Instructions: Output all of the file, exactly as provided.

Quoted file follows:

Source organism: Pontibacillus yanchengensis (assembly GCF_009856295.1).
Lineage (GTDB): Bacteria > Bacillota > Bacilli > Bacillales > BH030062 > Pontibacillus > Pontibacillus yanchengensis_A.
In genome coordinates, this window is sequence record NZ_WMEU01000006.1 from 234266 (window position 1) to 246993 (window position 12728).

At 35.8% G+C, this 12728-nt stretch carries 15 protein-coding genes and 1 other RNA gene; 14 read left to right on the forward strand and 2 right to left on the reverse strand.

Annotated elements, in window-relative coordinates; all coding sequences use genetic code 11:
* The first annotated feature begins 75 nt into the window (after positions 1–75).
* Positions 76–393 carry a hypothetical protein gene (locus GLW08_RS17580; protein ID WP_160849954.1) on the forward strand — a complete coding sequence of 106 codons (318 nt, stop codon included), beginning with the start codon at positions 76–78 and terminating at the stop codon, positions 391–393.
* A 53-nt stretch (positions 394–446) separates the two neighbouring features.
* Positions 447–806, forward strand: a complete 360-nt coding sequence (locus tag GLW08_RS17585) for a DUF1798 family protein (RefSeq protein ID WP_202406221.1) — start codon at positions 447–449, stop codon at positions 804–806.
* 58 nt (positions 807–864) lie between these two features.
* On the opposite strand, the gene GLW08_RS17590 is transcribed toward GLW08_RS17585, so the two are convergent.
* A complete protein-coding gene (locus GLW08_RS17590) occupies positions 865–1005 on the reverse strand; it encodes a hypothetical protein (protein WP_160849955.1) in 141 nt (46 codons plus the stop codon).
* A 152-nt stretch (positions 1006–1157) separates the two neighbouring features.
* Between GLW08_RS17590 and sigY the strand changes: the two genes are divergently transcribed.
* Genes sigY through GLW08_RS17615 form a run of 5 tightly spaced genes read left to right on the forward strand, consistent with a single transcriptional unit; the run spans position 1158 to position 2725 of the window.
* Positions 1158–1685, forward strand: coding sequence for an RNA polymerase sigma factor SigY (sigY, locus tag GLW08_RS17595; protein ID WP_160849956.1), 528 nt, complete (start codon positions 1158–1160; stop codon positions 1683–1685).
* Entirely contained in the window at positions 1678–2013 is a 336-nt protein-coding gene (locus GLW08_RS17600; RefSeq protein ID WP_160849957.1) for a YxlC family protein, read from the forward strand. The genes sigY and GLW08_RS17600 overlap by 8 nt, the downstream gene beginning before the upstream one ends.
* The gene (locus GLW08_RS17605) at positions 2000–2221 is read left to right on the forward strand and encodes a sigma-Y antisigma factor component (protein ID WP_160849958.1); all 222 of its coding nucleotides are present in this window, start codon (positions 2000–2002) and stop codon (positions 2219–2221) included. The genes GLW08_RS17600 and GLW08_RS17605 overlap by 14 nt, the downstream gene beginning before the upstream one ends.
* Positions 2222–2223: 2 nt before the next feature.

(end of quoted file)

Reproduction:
Source organism: Pontibacillus yanchengensis (assembly GCF_009856295.1).
Lineage (GTDB): Bacteria > Bacillota > Bacilli > Bacillales > BH030062 > Pontibacillus > Pontibacillus yanchengensis_A.
In genome coordinates, this window is sequence record NZ_WMEU01000006.1 from 234266 (window position 1) to 246993 (window position 12728).

At 35.8% G+C, this 12728-nt stretch carries 15 protein-coding genes and 1 other RNA gene; 14 read left to right on the forward strand and 2 right to left on the reverse strand.

Annotated elements, in window-relative coordinates; all coding sequences use genetic code 11:
* The first annotated feature begins 75 nt into the window (after positions 1–75).
* Positions 76–393 carry a hypothetical protein gene (locus GLW08_RS17580; protein ID WP_160849954.1) on the forward strand — a complete coding sequence of 106 codons (318 nt, stop codon included), beginning with the start codon at positions 76–78 and terminating at the stop codon, positions 391–393.
* A 53-nt stretch (positions 394–446) separates the two neighbouring features.
* Positions 447–806, forward strand: a complete 360-nt coding sequence (locus tag GLW08_RS17585) for a DUF1798 family protein (RefSeq protein ID WP_202406221.1) — start codon at positions 447–449, stop codon at positions 804–806.
* 58 nt (positions 807–864) lie between these two features.
* On the opposite strand, the gene GLW08_RS17590 is transcribed toward GLW08_RS17585, so the two are convergent.
* A complete protein-coding gene (locus GLW08_RS17590) occupies positions 865–1005 on the reverse strand; it encodes a hypothetical protein (protein WP_160849955.1) in 141 nt (46 codons plus the stop codon).
* A 152-nt stretch (positions 1006–1157) separates the two neighbouring features.
* Between GLW08_RS17590 and sigY the strand changes: the two genes are divergently transcribed.
* Genes sigY through GLW08_RS17615 form a run of 5 tightly spaced genes read left to right on the forward strand, consistent with a single transcriptional unit; the run spans position 1158 to position 2725 of the window.
* Positions 1158–1685, forward strand: coding sequence for an RNA polymerase sigma factor SigY (sigY, locus tag GLW08_RS17595; protein ID WP_160849956.1), 528 nt, complete (start codon positions 1158–1160; stop codon positions 1683–1685).
* Entirely contained in the window at positions 1678–2013 is a 336-nt protein-coding gene (locus GLW08_RS17600; RefSeq protein ID WP_160849957.1) for a YxlC family protein, read from the forward strand. The genes sigY and GLW08_RS17600 overlap by 8 nt, the downstream gene beginning before the upstream one ends.
* The gene (locus GLW08_RS17605) at positions 2000–2221 is read left to right on the forward strand and encodes a sigma-Y antisigma factor component (protein ID WP_160849958.1); all 222 of its coding nucleotides are present in this window, start codon (positions 2000–2002) and stop codon (positions 2219–2221) included. The genes GLW08_RS17600 and GLW08_RS17605 overlap by 14 nt, the downstream gene beginning before the upstream one ends.
* Positions 2222–2223: 2 nt before the next feature.